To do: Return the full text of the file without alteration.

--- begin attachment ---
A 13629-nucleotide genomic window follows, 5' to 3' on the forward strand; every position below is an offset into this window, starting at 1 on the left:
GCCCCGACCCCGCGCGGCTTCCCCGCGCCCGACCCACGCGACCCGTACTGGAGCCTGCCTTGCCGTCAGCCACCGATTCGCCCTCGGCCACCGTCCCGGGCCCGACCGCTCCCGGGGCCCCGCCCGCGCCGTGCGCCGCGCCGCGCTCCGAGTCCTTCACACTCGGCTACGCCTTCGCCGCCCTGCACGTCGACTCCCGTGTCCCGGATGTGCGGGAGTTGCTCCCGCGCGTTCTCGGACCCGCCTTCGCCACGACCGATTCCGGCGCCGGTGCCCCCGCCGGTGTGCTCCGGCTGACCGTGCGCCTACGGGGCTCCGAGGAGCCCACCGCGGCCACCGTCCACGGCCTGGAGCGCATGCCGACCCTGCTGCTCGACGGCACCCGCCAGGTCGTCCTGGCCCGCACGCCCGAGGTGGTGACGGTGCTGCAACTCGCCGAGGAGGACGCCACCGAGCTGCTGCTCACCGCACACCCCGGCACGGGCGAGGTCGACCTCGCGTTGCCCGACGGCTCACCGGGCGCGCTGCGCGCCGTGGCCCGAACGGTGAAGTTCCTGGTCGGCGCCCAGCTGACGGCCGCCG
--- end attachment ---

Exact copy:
A 13629-nucleotide genomic window follows, 5' to 3' on the forward strand; every position below is an offset into this window, starting at 1 on the left:
GCCCCGACCCCGCGCGGCTTCCCCGCGCCCGACCCACGCGACCCGTACTGGAGCCTGCCTTGCCGTCAGCCACCGATTCGCCCTCGGCCACCGTCCCGGGCCCGACCGCTCCCGGGGCCCCGCCCGCGCCGTGCGCCGCGCCGCGCTCCGAGTCCTTCACACTCGGCTACGCCTTCGCCGCCCTGCACGTCGACTCCCGTGTCCCGGATGTGCGGGAGTTGCTCCCGCGCGTTCTCGGACCCGCCTTCGCCACGACCGATTCCGGCGCCGGTGCCCCCGCCGGTGTGCTCCGGCTGACCGTGCGCCTACGGGGCTCCGAGGAGCCCACCGCGGCCACCGTCCACGGCCTGGAGCGCATGCCGACCCTGCTGCTCGACGGCACCCGCCAGGTCGTCCTGGCCCGCACGCCCGAGGTGGTGACGGTGCTGCAACTCGCCGAGGAGGACGCCACCGAGCTGCTGCTCACCGCACACCCCGGCACGGGCGAGGTCGACCTCGCGTTGCCCGACGGCTCACCGGGCGCGCTGCGCGCCGTGGCCCGAACGGTGAAGTTCCTGGTCGGCGCCCAGCTGACGGCCGCCG